Poverty and Neoliberalism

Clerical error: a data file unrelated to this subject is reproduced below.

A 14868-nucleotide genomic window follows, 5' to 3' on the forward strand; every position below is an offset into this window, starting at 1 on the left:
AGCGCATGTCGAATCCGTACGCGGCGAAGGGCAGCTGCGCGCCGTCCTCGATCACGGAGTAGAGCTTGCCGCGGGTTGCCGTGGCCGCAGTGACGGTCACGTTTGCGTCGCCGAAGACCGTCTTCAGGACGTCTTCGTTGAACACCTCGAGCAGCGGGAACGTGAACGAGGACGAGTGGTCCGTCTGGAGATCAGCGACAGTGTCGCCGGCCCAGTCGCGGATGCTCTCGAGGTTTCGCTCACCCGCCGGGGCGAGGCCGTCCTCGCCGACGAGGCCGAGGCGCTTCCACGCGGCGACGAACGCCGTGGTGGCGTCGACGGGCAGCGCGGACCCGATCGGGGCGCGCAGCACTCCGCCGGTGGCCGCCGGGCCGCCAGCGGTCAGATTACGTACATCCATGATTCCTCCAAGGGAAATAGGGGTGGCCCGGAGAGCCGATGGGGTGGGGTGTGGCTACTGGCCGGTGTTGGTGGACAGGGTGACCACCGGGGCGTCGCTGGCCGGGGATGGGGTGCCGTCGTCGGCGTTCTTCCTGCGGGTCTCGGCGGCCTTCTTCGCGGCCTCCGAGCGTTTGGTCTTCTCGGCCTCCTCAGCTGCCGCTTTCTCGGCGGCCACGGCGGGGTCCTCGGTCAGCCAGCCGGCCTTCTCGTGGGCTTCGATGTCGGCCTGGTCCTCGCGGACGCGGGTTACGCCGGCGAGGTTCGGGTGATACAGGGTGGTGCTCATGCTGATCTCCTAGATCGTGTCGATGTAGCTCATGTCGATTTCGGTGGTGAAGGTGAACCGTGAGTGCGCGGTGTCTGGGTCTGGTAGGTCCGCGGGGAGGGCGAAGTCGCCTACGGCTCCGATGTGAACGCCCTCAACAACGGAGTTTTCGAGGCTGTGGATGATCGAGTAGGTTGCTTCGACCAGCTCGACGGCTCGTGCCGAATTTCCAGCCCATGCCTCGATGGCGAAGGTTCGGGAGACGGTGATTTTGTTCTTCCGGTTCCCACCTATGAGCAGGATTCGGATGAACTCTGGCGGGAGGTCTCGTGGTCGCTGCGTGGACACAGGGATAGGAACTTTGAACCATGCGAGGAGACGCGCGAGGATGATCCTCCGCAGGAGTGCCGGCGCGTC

",This thoroughly researched book unveils the conceptual uses and abuses of 'poverty'. ... Ray Bush breaks new ground in the way we think about class and other social struggles in Africa.", Patrick Bond, Director, University of KwaZulu-Natal Centre for Civil Society, Durban, South Africa",Bush explains eloquently and powerfully the persistence and deepening of poverty in Africa. Essential reading for those interested in African studies, imperialism and global justice.",John Loxley, Professor of Economics and Research Co-ordinator, Global Political Economy Program, University of Manitoba, Canada",A hard-headed and systematic critique. ... Ray Bush's cogent and detailed analysis is one no student - and no 'anti-poverty' campaigner - will be able to ignore.", Colin Leys, Emeritus Professor at Queen's University, Kingston, Canada, and author of The Rise and Fall of Development Theory",Truly refreshing and engaging. ... The book departs from the mainstream development discourse on poverty and inequality to offer a radical political economy alternative that is at once courageous, stimulating and thought-provoking. Every student of international political economy should read it.", Adebayo Olukoshi, Executive Secretary, CODESRIAWhy do so many people worldwide suffer hunger and poverty when there is enough food and other resources globally to prevent it? This book shows how famine and food insecurity are an essential part of modern capitalism. Although trade, debt relief and development initiatives are important, they do not alter the structure of the global economy and the poverty that is created by processes like privatisation, trade liberalisation and market reform. Despite the rhetoric of the World Bank and the G8, high levels of poverty actually sustain western wealth and power. But there is some hope for change. Using case studies from Egypt and North Africa, Nigeria, Sudan and elsewhere in sub-Saharan Africa, Ray Bush illustrates that there is resistance to neoliberal policies, and that struggles over land, mining and resources can shape real alternatives to existing globalisation.
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